There's a very simple way to make a plain baked ham even better: brush it with a sweet citrusy glaze while it's heating, and then whisk together a quick snappy sauce using the pan juices. In this video I'll show you how, from start to finish.
Put a rack in the lower third of the oven and heat the oven to 325°F.
Trim away any skin and external fat on a 7- to 9-lb. half-ham, preferably a bone-in ham. Leave about a 1/4-inch thick layer of external fat. Set the ham fat side up and score the fat 1/4 inch deep with diagonal slices every 2 inches so that it forms a cross-hatched diamond pattern.
Set the ham in a sturdy roasting pan or a baking dish. It should fit fairly snugly with only a couple of inches of space on any side. Add 1-1/2 cups of orange juice to the pan, plus enough water to reach a 1/4-inch depth. Bake for 1-3/4 to 2-1/4 hours, adding water as needed to maintain 1/4 inch of liquid in the pan.
While ham is baking, make the glaze: gently warm 1/4 cup of tangerine or orange marmalade in a small saucepan set over medium-low heat. Stir in 1/4 cup packed light brown sugar, 1/4 tsp. ground ginger, and 1/8 tsp. ground cloves to combine.
The ham is ready to glaze when an instant-read thermometer inserted into the center of the ham registers 105° to 110°F. (it should take about 15 minutes per pound).
Remove the ham from the oven and raise the temperature to 425°F. Add more water to the pan so the liquid is about 1/2 inch deep. Using a large spoon or pastry brush, smear the glaze generously over the top of the ham.
Return the pan to the oven and bake until the glaze on the ham bubbles and begins to darken, about 10 to 15 minutes; the ham should have an internal temperature of 120° to 125°F.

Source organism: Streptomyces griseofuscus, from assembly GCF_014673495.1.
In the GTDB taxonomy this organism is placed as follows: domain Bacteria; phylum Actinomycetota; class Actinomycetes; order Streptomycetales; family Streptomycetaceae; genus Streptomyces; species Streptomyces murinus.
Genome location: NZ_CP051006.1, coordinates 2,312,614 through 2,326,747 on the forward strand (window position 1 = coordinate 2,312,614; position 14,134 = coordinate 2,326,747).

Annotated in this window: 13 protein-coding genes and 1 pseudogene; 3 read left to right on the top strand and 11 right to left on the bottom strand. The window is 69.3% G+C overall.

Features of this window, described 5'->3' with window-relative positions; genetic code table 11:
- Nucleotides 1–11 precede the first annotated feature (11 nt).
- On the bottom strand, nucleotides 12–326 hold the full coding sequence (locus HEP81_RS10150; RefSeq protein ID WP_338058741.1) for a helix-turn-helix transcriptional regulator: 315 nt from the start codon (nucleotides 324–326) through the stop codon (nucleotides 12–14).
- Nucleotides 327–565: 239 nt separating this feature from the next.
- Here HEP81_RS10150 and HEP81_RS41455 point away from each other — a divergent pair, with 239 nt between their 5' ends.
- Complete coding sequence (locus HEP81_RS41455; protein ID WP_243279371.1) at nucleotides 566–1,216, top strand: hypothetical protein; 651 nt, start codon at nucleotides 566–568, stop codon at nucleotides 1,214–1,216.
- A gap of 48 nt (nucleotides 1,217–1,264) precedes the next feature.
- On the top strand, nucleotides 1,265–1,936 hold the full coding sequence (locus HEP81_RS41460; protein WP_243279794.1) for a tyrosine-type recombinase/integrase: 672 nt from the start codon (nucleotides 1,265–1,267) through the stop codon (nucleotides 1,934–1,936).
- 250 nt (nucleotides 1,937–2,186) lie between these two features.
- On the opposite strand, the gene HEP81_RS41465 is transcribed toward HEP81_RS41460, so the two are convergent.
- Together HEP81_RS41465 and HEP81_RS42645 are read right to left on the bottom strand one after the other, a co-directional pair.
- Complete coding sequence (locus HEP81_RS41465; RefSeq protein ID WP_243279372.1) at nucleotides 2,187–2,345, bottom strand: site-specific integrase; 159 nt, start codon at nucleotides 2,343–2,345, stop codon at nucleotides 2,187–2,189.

Remove the ham from the oven and transfer to a carving board or large platter. Tent the ham loosely with foil and let it rest for 20 to 30 minutes while you make the pan sauce.
Pour the pan juices into a gravy separator or a 4-cup Pyrex measuring cup. Let sit for 10 to 15 minutes to allow any fat to rise and then pour or spoon off the fat and discard (some hams don't exude much fat).
Pour the pan juices into a 2-qt. saucepan, whisk in another 1/4 cup of marmalade plus 2 Tablespoons freshly squeezed lemon juice. Bring the mixture to a boil. Taste the sauce, and if the flavor isn't as intense as you'd like, continue to boil to concentrate the flavors as desired.
Mix 1 Tablespoon of cornstarch with 3 tablespoons of water. Stir in about half this slurry into the sauce, and whisk until it thickens slightly, about 15 seconds. Add more of the slurry for a thicker sauce. Set aside and keep warm while the ham rests.
Carve the ham, arrange on a platter, and serve with the sauce alongside.
Videography by Michael Dobsevage and Dariusz Kanarek; editing by Cari Delahanty
from Fine Cooking